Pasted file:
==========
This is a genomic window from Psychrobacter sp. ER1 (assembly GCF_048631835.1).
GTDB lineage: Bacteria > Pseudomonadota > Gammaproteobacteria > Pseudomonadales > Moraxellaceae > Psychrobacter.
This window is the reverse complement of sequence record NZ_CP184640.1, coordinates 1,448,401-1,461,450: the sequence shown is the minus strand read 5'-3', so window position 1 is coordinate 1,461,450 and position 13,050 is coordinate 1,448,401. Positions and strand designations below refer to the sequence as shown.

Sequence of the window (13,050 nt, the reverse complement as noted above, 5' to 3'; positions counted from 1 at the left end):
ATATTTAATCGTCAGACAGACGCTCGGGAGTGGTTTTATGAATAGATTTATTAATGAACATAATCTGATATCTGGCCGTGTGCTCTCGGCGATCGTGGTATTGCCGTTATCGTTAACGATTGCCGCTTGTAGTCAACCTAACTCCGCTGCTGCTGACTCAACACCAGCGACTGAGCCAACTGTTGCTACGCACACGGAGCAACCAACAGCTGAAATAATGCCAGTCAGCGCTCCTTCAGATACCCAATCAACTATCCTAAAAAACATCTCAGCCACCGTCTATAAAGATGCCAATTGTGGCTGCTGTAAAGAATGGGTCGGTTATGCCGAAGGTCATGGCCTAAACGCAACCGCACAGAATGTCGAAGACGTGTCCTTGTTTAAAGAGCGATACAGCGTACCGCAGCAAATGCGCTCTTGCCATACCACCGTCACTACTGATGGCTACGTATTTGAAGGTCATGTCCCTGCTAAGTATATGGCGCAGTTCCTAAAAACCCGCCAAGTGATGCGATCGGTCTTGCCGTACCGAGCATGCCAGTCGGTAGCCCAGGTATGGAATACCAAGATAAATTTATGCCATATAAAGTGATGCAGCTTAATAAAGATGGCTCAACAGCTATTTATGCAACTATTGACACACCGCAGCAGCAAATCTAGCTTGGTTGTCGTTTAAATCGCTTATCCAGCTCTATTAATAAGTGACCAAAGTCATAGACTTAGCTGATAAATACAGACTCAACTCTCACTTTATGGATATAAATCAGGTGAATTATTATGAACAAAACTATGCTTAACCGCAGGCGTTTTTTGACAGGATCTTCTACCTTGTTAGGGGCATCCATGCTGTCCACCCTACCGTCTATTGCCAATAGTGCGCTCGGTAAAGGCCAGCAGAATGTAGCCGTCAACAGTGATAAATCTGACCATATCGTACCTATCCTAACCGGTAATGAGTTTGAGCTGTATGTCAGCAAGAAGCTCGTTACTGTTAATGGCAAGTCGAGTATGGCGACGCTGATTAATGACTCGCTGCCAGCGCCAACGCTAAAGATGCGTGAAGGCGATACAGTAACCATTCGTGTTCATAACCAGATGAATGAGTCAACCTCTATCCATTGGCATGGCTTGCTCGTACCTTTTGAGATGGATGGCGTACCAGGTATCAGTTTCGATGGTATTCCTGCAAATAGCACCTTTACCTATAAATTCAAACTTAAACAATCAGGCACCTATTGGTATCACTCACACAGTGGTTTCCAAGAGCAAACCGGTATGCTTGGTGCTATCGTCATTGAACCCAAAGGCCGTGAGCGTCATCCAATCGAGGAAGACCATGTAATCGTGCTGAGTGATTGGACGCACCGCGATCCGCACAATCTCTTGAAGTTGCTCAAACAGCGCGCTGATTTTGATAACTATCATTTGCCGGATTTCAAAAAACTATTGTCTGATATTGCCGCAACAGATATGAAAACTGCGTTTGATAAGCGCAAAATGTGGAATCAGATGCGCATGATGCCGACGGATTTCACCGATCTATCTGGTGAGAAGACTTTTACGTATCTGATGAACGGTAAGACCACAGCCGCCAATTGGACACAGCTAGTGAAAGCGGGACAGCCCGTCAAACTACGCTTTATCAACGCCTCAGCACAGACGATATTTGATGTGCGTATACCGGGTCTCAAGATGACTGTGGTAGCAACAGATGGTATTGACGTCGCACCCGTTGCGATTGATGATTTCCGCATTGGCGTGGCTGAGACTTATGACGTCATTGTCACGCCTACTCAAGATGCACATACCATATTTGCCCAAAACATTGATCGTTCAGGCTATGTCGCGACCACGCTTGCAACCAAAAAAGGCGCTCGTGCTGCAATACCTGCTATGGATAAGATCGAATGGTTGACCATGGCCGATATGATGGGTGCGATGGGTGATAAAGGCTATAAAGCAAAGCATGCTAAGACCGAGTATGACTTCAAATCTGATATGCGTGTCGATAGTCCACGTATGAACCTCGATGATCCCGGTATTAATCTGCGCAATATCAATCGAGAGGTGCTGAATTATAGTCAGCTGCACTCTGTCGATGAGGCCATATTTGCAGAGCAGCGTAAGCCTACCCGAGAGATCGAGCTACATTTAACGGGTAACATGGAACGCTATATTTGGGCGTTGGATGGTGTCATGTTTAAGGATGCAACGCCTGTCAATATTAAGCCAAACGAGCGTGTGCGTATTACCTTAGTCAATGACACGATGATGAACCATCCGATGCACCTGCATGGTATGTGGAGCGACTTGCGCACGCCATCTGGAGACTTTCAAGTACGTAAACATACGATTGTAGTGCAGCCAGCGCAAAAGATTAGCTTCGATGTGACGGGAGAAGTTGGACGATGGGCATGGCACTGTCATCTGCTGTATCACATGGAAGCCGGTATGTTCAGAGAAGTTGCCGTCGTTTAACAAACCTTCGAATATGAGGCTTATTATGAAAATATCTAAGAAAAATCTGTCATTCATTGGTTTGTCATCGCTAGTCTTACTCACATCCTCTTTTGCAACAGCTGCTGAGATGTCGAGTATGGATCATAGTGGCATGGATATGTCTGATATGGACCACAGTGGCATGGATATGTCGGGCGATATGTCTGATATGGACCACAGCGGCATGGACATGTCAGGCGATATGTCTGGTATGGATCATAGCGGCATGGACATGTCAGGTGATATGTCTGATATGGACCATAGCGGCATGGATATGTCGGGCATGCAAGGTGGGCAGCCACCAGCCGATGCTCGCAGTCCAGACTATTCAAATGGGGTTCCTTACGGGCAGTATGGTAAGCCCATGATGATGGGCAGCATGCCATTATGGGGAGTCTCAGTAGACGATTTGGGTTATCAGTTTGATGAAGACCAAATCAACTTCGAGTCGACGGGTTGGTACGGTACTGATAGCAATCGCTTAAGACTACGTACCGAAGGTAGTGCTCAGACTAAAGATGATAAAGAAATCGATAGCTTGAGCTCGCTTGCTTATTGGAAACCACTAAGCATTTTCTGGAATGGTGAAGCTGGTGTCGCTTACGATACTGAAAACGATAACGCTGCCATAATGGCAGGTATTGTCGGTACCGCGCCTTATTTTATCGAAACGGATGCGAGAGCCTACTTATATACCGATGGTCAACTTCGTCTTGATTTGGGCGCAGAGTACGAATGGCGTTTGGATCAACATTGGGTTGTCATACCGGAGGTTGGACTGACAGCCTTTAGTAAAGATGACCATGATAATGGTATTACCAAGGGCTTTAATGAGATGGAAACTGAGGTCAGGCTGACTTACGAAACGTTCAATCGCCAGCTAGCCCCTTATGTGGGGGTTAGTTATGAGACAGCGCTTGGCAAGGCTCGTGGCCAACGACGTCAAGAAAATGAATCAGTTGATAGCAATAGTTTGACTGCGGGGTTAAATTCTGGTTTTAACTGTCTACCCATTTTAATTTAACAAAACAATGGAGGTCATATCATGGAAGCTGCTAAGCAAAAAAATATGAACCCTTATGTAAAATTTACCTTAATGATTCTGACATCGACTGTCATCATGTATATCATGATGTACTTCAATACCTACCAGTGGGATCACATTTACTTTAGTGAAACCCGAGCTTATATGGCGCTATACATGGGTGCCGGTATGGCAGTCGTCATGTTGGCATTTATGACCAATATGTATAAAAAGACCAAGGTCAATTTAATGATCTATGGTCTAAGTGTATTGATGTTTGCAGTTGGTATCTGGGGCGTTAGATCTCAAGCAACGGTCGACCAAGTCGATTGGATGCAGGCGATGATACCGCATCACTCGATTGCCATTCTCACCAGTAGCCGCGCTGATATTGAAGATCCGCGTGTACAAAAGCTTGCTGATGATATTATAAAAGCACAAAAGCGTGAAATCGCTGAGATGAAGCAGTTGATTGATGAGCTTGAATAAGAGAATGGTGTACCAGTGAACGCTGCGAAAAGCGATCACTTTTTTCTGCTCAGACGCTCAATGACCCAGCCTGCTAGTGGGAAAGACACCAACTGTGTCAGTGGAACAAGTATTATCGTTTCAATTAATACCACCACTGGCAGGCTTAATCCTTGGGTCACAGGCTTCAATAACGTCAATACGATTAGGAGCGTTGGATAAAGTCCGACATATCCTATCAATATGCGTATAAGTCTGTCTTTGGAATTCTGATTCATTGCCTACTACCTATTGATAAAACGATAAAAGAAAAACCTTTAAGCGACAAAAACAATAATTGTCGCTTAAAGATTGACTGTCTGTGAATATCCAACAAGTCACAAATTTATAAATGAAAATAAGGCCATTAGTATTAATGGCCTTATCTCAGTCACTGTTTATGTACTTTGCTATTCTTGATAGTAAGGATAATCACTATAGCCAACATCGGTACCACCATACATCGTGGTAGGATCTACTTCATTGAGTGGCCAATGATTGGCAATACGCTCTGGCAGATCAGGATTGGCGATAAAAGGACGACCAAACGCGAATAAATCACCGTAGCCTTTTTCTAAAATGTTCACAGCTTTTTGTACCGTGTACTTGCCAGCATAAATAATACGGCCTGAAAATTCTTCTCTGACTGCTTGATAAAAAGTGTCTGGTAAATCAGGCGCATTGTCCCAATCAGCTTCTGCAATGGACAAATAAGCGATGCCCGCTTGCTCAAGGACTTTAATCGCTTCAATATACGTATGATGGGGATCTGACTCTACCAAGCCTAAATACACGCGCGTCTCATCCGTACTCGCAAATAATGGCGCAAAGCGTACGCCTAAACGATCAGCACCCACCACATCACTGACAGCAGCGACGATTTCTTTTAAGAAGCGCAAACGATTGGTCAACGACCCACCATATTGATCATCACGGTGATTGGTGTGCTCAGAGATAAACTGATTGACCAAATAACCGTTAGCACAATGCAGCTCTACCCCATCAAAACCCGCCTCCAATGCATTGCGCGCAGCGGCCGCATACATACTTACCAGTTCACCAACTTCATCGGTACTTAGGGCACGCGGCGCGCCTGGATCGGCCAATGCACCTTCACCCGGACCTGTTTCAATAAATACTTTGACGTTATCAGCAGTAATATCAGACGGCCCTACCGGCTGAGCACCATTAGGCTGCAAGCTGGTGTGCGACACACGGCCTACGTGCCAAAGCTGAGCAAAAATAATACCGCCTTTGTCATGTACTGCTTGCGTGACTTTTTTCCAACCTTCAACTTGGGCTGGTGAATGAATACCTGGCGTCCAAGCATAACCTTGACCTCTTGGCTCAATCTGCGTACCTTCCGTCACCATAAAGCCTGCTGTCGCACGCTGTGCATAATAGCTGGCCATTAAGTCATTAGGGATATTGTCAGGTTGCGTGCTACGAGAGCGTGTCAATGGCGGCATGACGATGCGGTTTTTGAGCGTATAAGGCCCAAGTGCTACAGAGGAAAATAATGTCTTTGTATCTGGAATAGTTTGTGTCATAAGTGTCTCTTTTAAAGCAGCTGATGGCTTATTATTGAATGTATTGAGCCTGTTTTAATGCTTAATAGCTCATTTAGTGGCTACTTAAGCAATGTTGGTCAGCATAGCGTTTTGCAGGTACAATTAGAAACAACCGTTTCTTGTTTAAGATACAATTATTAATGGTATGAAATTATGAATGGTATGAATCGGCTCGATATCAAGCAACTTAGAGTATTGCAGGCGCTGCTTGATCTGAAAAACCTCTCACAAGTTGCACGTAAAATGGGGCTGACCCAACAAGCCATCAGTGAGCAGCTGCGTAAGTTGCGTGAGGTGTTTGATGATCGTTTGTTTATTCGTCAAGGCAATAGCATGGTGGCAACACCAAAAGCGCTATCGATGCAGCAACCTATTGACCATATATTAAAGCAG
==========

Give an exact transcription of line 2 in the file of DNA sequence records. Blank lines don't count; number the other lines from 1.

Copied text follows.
GTDB lineage: Bacteria > Pseudomonadota > Gammaproteobacteria > Pseudomonadales > Moraxellaceae > Psychrobacter.